When the ice began to melt after the Feb. 14-15 ice storm, George Hazard did what a lot of homeowners were doing.
Steve Jamison built his legacy at Maranatha Faith Center in Columbus, the church he founded and served as pastor for 41 years. The section of Waterworks Road in front of the church bears the name: "Reverend Steven M. Jamison Way."
But his broader impact in the city began not in the church, but in its parking lot, where a planned church expansion led to the discovery of creosote in the soil, confirming what people in the Memphis Town area of Northside had long suspected.
If the Mississippi Senate signs off on HB1439, we will be Kansas.
A bill that would phase out the state income tax in Mississippi and reduce sales tax on groceries, while raising the general sales taxes, is getting some pushback from local business owners and at least one local legislator who say it would seriously harm retailers.
Columbus Municipal School District adopted a traditional school calendar for the 2021-22 school year after a five-hour recess board meeting held Friday at the Joe Cook Elementary School auditorium.
The city of Columbus is close to finishing its work with the Federal Emergency Management Agency after an EF-3 tornado swept through the central part of the city. Today marks the two-year anniversary of the storm.
Tuesday marks the second anniversary of the EF-3 tornado that swept through the heart of Columbus north of Main Street.
COVID-19 vaccinations at Fairview Baptist Church in Columbus and the Mississippi Horse Park in Oktibbeha County that were scheduled for today are canceled.
Utility companies are reporting far fewer issues with power outages than anticipated throughout the first day of a winter storm that has seen below-freezing temperatures and ice on roads and power lines.
Emergency management officials, utility companies and schools are keeping a close eye on the forecast as the Golden Triangle braces for severe weather.
Columbus Light and Water General Manager Todd Gale died Saturday morning, Lowndes County Coroner Greg Merchant has confirmed.
You probably don't know Mildred Sue Jones, better known simply as "Miss Mildred," but if you've spent any time around downtown Columbus, particularly along Highway 45, you have no doubt seen her.
The tiny woman, her short hair most often covered with a bandana, spends her days pushing a shopping cart along Highway 45, mostly along the stretch of highway between the Highway 82 interchange and Main Street, often doing odd jobs at stores along the way to help support herself. If you have attended First United Methodist Church, you may have encountered her out front, passing out church bulletins at Sunday morning services.
After watching four hours of the Senate Impeachment trial Wednesday, it seems virtually impossible that anyone who watched the proceedings, including the 100 Senators who are serving as the jury, could not walk away convinced Donald Trump is indeed guilty of "high crimes and misdemeanors" in inciting the violence at the U.S. Capitol on Jan 6.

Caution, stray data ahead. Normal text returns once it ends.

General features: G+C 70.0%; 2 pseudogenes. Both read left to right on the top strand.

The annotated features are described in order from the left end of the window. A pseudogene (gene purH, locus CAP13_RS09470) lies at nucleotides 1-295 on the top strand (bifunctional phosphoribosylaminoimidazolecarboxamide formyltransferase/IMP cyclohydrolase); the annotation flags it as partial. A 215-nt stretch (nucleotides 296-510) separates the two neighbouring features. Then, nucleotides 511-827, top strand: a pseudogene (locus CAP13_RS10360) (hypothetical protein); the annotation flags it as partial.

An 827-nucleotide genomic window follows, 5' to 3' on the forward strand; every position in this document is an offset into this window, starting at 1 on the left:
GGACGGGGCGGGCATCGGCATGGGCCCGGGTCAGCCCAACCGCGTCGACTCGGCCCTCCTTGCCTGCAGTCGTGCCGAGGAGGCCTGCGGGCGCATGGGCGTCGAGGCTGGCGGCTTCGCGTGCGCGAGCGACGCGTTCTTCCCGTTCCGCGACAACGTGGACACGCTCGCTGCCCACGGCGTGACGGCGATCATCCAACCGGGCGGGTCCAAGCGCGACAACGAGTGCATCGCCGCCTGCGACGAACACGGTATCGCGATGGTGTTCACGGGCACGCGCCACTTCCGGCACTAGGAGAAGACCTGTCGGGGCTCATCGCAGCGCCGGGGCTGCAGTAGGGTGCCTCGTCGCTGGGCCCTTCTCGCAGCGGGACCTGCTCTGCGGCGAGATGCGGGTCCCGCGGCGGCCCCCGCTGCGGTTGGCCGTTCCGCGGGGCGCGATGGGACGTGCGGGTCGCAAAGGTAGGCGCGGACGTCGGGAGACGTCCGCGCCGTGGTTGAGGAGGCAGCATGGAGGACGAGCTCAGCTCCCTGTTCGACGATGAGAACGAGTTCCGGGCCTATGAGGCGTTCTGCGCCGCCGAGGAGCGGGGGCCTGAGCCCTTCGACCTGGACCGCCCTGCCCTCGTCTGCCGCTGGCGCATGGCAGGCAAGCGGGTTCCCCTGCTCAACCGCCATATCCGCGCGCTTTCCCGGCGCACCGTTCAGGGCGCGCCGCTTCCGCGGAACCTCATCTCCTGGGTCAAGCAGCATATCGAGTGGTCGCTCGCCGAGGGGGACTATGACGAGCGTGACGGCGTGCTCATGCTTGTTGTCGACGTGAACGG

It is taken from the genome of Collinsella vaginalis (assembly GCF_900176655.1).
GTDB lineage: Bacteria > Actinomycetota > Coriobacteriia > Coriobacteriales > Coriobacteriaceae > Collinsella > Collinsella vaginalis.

Proposed legislation to massage the licensing requirements for massage therapists in the state is rubbing one Columbus practitioner the wrong way.
House Bill 1315, which passed the House by a 74-36 vote Monday, would reduce the number of hours required to obtain a massage therapy license by 200 and cut the required number of hours of clinical training in half.
On Friday, the Columbus Municipal School District will hold a ceremony at Franklin Academy to celebrate the second of the city's two landmark events in the history of public education.
At 4 p.m. former Franklin Academy students, school officials and local and state dignitaries will gather in front of the school on Third Avenue North for a program and monument unveiling to commemorate the 200th anniversary of the school, the first public school in Mississippi.
When Columbus Municipal School District Superintendent Cherie Labat was called up to provide an update on plans for Friday's bicentennial celebration of Franklin Academy, she prefaced remarks by addressing the weather.
Columbus Municipal School District will hold another meeting to discuss the 2021-22 school calendar after the president of the local teachers organization criticized a lack of teacher input for the plans during Monday's regular school board meeting.
Carmen Hairston stepped up to the microphone at the Trotter Convention Center Wednesday, took a deep breath and waited to hear the word that could make her the youngest ever winner of the Scripps Howard Columbus-Lowndes District Spelling Bee.
The West Lowndes fourth-grader, competing against 25 other county students, many of them eighth-graders, had successfully advanced through six rounds to get to the moment and now needed one more correct spelling to defeat her co-finalist, an eighth-grader.
When Bill Darnell announced he would not seek another term as aldermen for the town of Caledonia, it appeared there wouldn't be a Darnell in town government for the first time since 1979.
As it turns out, that may have been premature. In the final 48 hours of the qualifying period, five candidates joined the race, including the wife and nephew of the long-time alderman.
It's been almost a year since COVID-19 arrived in the Golden Triangle, a year Lowndes County Humane Society Director Karen Johnwick described as a journey from "crazy" to "normal" during her appearance Thursday's Columbus Exchange Club luncheon at Lion Hills Center.
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